5 Ways Voiceover Work and Family Influence Each Other – via Victoria DeAnda – “Family has a lot to do with how you perform as a voiceover artist. Learning how they affect it can help you control the feelings, emotions, and other factors that come into play as you work.”
12 Things Writers Fear But Can Overcome – BookMarketingBuzzBlog – “Here are a dozen things many writers fear – and how to put such worries into perspective so they don’t cripple their efforts to write, pursue publication, seek out publicity, and market their life’s work.”
ACX authors Sandra Edwards and Regina Duke understand the impact a mentor can have on a writer’s career. A chance meeting at a local writers’ luncheon turned into an opportunity for Regina to learn from the writing, publishing, and marketing knowledge Sandra gained over her nine ACX productions. They join us today to explain how they both benefit from their mentor/mentee relationship and share some tips they’ve learned along the way.
ACX: Regina, how did you and Sandra first meet?
ACX Author Regina Duke
Regina: I went to a luncheon to talk to another writer who was quite popular with the group. But other authors immediately surrounded her, so I sat next to a friendly looking lady with the hint of a southern accent. Within half an hour, she was doing all the talking and I was taking notes on every piece of paper I could find…a flyer, a napkin, and an envelope. She outlined for the group, step by step, what she had done to get her books up for sale on Amazon. I couldn’t believe it. Here was a successful indie author outlining what steps to take. Near the end of our luncheon, Sandra leaned over and said to me, “Email me if you need a formatter.” I was thrilled.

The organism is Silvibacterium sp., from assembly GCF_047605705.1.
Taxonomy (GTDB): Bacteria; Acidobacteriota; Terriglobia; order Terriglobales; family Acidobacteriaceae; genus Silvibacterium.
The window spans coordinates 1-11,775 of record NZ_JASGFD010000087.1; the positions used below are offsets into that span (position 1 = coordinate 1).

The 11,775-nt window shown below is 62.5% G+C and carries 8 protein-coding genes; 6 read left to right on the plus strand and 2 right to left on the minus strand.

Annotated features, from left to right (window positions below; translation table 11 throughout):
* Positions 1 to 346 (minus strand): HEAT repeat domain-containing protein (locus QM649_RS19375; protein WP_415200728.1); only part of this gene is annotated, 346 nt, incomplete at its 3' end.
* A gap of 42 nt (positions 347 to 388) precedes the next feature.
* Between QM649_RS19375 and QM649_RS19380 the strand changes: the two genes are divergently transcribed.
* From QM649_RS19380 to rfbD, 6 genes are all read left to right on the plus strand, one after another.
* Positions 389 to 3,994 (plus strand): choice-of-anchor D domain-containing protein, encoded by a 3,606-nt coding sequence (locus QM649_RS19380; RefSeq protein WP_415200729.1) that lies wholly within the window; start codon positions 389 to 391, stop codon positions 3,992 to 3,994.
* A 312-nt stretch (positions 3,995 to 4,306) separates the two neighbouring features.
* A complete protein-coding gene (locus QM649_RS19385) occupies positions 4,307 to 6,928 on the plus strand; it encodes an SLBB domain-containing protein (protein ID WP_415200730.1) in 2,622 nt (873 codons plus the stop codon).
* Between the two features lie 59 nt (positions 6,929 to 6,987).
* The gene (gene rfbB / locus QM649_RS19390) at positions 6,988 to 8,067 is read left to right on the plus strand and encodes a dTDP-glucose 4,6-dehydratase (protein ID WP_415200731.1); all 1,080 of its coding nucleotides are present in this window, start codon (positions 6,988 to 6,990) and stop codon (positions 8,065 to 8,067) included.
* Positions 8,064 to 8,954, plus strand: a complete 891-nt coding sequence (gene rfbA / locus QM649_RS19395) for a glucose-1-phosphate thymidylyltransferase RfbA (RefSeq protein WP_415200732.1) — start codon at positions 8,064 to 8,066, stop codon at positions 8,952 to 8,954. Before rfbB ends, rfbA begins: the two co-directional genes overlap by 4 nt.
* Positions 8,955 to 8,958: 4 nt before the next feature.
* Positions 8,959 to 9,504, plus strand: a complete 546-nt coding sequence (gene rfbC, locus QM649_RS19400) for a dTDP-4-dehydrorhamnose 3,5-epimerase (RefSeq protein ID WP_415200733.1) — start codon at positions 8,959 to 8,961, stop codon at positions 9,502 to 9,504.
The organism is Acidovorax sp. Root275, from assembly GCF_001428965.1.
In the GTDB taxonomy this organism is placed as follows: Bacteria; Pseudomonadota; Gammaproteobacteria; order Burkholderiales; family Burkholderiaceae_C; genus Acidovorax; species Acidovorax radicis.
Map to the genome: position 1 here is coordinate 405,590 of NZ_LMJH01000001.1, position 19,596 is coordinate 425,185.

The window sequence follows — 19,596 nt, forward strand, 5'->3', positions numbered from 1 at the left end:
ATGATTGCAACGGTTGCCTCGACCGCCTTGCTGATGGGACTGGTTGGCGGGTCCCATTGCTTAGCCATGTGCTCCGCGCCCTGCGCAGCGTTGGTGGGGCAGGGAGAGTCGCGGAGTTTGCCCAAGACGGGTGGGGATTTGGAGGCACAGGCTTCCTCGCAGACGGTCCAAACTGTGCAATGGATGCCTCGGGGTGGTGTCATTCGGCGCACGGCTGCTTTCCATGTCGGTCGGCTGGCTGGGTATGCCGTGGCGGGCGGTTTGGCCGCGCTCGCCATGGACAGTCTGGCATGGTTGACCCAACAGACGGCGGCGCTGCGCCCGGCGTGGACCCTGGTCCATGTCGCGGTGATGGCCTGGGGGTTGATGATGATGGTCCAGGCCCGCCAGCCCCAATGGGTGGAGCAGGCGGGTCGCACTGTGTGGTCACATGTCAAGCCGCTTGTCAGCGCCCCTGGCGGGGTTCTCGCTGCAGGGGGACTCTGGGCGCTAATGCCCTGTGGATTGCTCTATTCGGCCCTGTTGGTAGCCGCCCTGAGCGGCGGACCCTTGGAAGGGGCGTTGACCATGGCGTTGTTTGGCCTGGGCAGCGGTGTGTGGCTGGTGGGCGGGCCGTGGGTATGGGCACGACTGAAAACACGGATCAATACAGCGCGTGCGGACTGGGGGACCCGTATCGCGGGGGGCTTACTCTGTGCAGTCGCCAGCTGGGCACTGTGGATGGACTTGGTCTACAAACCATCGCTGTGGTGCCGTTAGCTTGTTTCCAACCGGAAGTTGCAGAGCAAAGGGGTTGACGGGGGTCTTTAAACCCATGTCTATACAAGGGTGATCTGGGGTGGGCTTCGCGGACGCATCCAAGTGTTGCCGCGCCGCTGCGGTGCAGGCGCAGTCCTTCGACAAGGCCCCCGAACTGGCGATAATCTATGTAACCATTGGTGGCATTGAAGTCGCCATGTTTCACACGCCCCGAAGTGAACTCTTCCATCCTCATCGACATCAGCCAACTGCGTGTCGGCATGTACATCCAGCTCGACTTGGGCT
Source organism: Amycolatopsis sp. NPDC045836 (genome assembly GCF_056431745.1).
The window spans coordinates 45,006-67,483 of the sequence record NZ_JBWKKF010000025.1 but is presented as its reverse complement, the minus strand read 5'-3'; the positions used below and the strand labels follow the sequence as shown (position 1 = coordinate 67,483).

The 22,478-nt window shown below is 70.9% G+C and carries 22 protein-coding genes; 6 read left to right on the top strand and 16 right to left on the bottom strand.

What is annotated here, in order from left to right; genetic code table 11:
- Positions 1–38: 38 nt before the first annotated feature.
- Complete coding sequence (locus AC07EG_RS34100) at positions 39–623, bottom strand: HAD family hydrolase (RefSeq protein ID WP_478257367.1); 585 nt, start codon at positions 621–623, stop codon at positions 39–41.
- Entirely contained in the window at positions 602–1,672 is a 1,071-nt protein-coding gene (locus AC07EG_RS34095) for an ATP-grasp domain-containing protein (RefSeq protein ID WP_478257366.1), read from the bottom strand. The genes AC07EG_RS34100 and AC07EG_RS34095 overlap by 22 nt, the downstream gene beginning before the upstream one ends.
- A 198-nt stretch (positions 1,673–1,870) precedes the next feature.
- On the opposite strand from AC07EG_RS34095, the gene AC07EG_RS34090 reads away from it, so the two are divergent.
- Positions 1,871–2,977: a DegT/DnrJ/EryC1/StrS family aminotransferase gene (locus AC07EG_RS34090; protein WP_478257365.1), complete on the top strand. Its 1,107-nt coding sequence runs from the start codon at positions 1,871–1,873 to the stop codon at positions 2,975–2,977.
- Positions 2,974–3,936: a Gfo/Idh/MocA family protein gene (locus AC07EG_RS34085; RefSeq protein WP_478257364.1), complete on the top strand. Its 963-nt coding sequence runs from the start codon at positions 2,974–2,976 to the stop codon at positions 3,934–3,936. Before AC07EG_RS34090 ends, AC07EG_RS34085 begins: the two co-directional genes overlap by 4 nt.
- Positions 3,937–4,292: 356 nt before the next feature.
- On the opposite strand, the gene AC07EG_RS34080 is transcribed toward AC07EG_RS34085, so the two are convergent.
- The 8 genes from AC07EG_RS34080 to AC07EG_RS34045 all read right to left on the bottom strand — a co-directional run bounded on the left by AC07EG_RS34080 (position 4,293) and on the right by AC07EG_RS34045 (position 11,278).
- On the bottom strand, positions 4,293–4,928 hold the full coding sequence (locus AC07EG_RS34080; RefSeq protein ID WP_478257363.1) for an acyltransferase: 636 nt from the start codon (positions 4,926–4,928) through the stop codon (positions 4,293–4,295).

Sandra: Romance writers are incredibly generous. Find one who knows her stuff and let her lead you.
ACX: How did this relationship lead to publishing your audiobooks through ACX?
Regina: I’d decided that 2015 was the year I would get into audio, but the prospect was daunting. Sandra told me of her experiences with ACX, and that helped make up my mind. I bought her first audiobook and absolutely loved hearing it “read” to me. It was a short hop from Sandra’s success to my decision.
ACX: Sandra, what aspects of publishing and marketing have you helped Regina with?
Sandra: There are a few areas where I think I helped Regina. Here are some specific pieces of advice:
Work on your craft. Everyone says this, but its importance cannot be overstated. Even now, we read writing books between projects. Never stop improving your writing.
Hire a cover artist. Once you are ready with the best book you can write (after proofreaders and editors have done their jobs), seek out a professional cover artist. Writers often think covers don’t count, but on a site such as Audible or Amazon, a compelling, professional cover is as important as the quality of your content.